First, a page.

​So Long, Serota: Another Art Museum Returns To Reason

With the stepping down of Sir Nicholas Serota, after a thirty-year effort to turn the Tate Gallery from a dull if respectable art museum into a schizophrenic, self-congratulatory fashion brand, the art world has been relieved of one of the most overrated talents to strut upon the world stage since Herodias persuaded her daughter to commit murder through striptease.

Although he was not the first person to implement it, one of Serota’s most influential legacies was the thematic “re-hang”, which was adopted by many collections around the world. This involves the rearranging of works in a museum’s permanent collection to more resemble temporary, thematic exhibitions. The resulting juxtapositions are based not on the chronological and stylistic developments which provide a logical framework for the study of art history, but rather on an attempt to explore idiosyncratic subjects or even personal feelings, often as selected by a particular curator.

To be fair, there are merits in not always sticking to a strictly linear timeline in the display of art, at least in certain circumstances. Historic homes are one instance; temporary exhibitions exploring particular subjects are another. For the most part however, at least before Serota et al, public institutions usually stuck with logically-assembled displays for the works in their permanent collections. Thus, if you visit the Museum of Fine Arts in Boston, the Egyptian art collection is – surprise – displayed in the Egyptian galleries, while the French Impressionists are not.

Like all fads however, the a-historical display of art seems to be headed to the clearance racks. Regular readers will recall that a couple of years back, I reported on how Tate Britain, which was the original nucleus of Serota’s powerbase, rejected his policies and went back to its role as a preserver and educator on the subject of British art history. About a year later, I applauded the new chairman of European Sculpture and Decorative Arts at The Met, who rejected the idea of turning the public art museum into something “mushy”.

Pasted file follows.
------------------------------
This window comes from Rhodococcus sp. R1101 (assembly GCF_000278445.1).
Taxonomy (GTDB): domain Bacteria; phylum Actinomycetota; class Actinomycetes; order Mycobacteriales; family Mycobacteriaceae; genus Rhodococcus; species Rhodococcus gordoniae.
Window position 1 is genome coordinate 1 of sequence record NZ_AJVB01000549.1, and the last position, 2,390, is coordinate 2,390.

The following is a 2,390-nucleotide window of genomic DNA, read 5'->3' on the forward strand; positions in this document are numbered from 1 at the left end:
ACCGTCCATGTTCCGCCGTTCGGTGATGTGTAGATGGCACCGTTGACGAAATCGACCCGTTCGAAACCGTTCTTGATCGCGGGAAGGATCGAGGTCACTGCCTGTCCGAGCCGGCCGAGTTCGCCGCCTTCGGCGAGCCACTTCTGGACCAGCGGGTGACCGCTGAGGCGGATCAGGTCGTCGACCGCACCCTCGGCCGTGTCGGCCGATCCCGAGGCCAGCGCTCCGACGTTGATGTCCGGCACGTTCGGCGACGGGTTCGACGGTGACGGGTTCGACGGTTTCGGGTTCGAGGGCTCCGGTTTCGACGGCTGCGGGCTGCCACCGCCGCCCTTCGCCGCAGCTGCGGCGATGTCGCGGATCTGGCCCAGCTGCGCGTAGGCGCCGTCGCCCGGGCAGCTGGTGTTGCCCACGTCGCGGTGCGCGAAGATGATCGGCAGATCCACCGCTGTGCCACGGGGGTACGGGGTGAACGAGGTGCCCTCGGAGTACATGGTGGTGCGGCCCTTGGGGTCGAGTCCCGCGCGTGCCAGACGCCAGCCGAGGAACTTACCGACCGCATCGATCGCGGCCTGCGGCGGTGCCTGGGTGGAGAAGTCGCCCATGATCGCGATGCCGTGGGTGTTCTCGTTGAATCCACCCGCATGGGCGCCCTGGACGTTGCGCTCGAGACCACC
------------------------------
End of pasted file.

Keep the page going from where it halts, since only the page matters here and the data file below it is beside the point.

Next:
Now the Art Newspaper is reporting that, a little more than a decade after The Getty “Serota-ized” itself, the powerhouse Los Angeles museum is going back to an historically-grounded display of its permanent collection:

The Australian director of the J. Paul Getty Museum, Timothy Potts, proposed the rehang when he was first recruited to lead the Los Angeles institution in 2012. Themed galleries are “fine as a social history of art”, says Potts, who is a specialist in ancient art. But chronology, he says, is “the only way you can understand the direction of stylistic change”.

The Getty’s return to chronology is part of a wider trend in US museums. The National Gallery of Art in Washington, DC, reopened its East Building last September with a clear historical narrative of Modern art. In New York, the Museum of Modern Art recently closed a year-long presentation of works from the 1960s, installed by year across nine galleries.

Hopefully even more institutions will be following suit, now that Serota is gone, and the teachings of his disciples have been anathematized by more traditional cultural institutions. I could care less what happens in museums of contemporary art, of course. But it would be nice if the leadership of traditional art institutions such as The Prado, a museum whose re-hang becomes a more painful experience every time I visit, would realize that it is time to abandon the faddish, and return to the serious study and presentation of the works entrusted to their care.

What Lies Beneath: Technology Reveals Hidden Art Treasure

In a study published today in the journal Applied Physics A, scientists have revealed some fascinating discoveries concerning a work by the great Dutch artist Rembrandt von Riijn (1606-1669) – revealing a painting which has not seen the light of day for nearly 400 years.